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Tips to Help You Prepare for Winter

Winter is Coming” is not only the motto for House Stark of HBO’s medieval fantasy series, Game of Thrones; these three words are enough to send chills down your spine. The winter blues, cold nights, -40 °C days, endless shoveling – living in Canada, winter is inevitable every year.

The best thing we can do is prepare, or if you can afford it become a snow bird – but that’s unrealistic for many of us. Since we have to deal with it, here are some great tips to help you prepare for the winter.


Tips for the Home
De-clutter your gutter

A clean, good working gutter is essential to keeping a well maintained home in the winter. Before the snow starts to fall, make sure to unclog your gutter of leaves and twigs to ensure that they can drain the winter rain and snow properly. If left unclogged, water can pool in one spot which could result in a costly home repair down the line.

The air out there

You want to keep the cold out and heat in – it’s as simple as that. Make sure you check your windows for any cracks, leaks and any openings that let cold air in and hot air out. These cracks could end up costing you a fortune over the cold winter months and put a strain on your furnace; as it can run non-stop to heat the house.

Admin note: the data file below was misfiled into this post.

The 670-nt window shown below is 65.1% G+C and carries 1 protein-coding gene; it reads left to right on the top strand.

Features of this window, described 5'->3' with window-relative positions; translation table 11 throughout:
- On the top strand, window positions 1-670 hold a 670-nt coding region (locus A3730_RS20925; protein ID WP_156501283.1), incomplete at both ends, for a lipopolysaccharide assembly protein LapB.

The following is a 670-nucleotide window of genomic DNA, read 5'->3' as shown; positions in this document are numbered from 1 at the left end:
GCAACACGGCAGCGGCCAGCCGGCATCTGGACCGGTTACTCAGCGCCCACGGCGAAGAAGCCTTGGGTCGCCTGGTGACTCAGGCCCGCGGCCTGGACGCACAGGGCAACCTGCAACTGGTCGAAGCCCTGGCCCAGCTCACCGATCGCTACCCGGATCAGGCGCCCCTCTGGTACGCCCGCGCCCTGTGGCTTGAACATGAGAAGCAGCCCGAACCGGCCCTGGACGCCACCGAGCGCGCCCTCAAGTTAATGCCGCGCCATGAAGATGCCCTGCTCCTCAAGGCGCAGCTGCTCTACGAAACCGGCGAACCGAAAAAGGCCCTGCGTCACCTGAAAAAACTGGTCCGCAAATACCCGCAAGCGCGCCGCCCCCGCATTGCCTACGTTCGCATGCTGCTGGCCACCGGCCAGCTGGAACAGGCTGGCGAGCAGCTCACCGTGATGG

Change filters and go

During the winter ─ and year round really ─ make sure to change your filter regularly. A dirty filter will decrease air flow and energy-efficiency. Make sure you check, or get a licensed professional to check the condition of your furnace before the cold winter months. If your furnace is ready to be replaced, it’s a good idea to buy an energy-efficient model. These can save you money and energy each month. Having a broken furnace in the middle of old man winter is a tough situation to put you and your family in – I wouldn’t want to wish that on any one!

Nice pipes

One of the worst things that can happen to your home is a burst pipe caused by the winter freeze. You should take as many precautions as you can to prevent that from happening before the temperature drops. Ensure that the water to your hose bibs is turned off inside your house and that the lines have been drained. You can install styrofoam insulation at the spigots to help with this. Then look for non-insulated pipes – usually in garages, crawlspaces, and basements.

Duct duct goose